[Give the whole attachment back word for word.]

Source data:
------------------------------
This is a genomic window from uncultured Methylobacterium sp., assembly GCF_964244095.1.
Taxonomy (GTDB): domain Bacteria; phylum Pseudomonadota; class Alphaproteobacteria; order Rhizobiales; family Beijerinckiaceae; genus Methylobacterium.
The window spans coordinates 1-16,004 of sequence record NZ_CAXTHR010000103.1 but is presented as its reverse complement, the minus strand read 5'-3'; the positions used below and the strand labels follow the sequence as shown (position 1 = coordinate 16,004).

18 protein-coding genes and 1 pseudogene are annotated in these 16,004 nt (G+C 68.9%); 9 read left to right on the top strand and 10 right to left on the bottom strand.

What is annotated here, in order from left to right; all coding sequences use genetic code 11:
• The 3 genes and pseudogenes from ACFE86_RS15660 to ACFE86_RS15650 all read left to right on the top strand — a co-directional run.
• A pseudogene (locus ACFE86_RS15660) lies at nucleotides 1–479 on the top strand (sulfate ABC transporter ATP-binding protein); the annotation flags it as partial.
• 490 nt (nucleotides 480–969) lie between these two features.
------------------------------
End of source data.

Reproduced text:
This is a genomic window from uncultured Methylobacterium sp., assembly GCF_964244095.1.
Taxonomy (GTDB): domain Bacteria; phylum Pseudomonadota; class Alphaproteobacteria; order Rhizobiales; family Beijerinckiaceae; genus Methylobacterium.
The window spans coordinates 1-16,004 of sequence record NZ_CAXTHR010000103.1 but is presented as its reverse complement, the minus strand read 5'-3'; the positions used below and the strand labels follow the sequence as shown (position 1 = coordinate 16,004).

18 protein-coding genes and 1 pseudogene are annotated in these 16,004 nt (G+C 68.9%); 9 read left to right on the top strand and 10 right to left on the bottom strand.

What is annotated here, in order from left to right; all coding sequences use genetic code 11:
• The 3 genes and pseudogenes from ACFE86_RS15660 to ACFE86_RS15650 all read left to right on the top strand — a co-directional run.
• A pseudogene (locus ACFE86_RS15660) lies at nucleotides 1–479 on the top strand (sulfate ABC transporter ATP-binding protein); the annotation flags it as partial.
• 490 nt (nucleotides 480–969) lie between these two features.